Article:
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How bills becomes laws
Transcript of How bills becomes laws
After receiving a subcommittee's report on a bill the full committee votes on its recommendation to the House or Senate. This procedure is called "ordering a bill reported."
Step 6: Voting
After the debate and the approval of any amendments, the bill is passed or defeated by the members voting.
Step 7: Referral to Other Chamber
When the House or Senate passes a bill, it is referred to the other chamber where it usually follows the same route through committee and floor action This chamber may approve the bill as received, reject it, ignore it, or change it.
Step 8: Conference Committee Action
When the actions of the other chamber significantly alter the bill, a conference committee is formed to reconcile the differences between the House and Senate versions. If the conferees are unable to reach agreement, the legislation dies If agreement is reached, a conference report is prepared describing the committee members' recommendations for changes. Both the House and Senate must approve the conference report.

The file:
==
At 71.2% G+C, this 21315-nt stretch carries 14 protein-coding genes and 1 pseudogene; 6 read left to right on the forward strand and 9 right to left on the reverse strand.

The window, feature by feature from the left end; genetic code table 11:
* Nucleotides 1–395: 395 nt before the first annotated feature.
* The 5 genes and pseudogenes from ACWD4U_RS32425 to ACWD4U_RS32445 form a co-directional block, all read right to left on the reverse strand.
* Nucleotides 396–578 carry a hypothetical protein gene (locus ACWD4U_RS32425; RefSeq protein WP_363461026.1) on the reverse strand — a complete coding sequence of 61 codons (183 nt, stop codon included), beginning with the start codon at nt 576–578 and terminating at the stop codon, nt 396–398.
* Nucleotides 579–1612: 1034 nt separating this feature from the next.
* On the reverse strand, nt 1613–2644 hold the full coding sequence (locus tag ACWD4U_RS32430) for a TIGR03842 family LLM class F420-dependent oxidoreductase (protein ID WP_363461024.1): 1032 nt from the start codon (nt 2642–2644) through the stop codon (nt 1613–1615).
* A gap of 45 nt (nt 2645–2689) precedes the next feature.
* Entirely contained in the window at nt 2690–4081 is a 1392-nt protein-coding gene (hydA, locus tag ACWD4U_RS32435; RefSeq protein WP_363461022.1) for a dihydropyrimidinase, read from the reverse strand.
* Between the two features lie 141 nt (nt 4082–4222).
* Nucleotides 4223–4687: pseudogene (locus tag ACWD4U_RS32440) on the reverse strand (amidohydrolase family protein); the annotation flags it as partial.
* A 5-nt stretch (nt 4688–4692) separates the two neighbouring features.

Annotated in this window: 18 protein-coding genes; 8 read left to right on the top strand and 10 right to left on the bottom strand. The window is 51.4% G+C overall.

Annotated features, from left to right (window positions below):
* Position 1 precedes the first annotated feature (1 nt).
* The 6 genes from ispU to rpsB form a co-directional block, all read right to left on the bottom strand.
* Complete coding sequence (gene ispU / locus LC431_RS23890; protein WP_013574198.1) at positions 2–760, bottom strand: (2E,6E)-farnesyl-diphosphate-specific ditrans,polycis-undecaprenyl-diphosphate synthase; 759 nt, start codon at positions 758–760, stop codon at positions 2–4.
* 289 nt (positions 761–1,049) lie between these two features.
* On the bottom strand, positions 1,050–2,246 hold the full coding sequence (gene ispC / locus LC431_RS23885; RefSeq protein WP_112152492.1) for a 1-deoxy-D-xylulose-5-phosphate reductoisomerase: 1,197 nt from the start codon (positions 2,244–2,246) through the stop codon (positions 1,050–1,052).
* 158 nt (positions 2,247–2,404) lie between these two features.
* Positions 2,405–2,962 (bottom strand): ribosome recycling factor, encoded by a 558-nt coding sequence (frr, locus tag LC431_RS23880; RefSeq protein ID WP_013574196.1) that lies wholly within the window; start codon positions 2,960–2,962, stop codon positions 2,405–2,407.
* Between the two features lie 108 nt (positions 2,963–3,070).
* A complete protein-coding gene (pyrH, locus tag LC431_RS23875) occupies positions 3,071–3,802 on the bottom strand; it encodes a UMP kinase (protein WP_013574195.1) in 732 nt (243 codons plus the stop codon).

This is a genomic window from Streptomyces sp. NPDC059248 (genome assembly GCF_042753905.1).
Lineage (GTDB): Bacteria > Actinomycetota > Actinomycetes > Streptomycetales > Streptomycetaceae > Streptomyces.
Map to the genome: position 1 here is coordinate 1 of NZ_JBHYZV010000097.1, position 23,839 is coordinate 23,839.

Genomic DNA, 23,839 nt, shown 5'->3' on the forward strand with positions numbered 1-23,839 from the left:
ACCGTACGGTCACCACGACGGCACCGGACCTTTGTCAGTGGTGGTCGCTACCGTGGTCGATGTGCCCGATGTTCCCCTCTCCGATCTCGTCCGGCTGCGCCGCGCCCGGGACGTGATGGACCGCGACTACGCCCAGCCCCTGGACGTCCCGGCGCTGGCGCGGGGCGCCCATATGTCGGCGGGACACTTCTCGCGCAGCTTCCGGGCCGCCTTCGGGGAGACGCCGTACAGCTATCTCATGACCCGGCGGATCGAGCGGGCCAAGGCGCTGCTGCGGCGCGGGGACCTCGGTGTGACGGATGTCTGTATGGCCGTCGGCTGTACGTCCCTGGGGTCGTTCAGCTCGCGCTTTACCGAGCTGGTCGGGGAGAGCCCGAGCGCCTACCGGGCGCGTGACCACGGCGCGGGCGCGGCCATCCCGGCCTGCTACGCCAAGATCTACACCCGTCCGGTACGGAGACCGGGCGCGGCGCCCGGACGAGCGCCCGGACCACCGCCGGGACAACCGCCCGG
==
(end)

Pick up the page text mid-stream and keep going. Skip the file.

Step 9: Final Action
After both the House and Senate have approved a bill in identical form, it is sent to the president If the president approves of the legislation, he signs it and it becomes law. Or, if the president takes no action for ten days, while Congress is in session, it automatically becomes law Step 10: Overriding a Veto
If the president vetoes a bill, Congress may attempt to "override the veto." If both the Senate and the House pass the bill by a two-thirds majority, the president's veto is overruled and the bill becomes a law. Step 10: Overriding a Veto
If the president vetoes a bill, Congress may attempt to "override the veto." If both the Senate and the House pass the bill by a two-thirds majority, the president's veto is overruled and the bill becomes a law.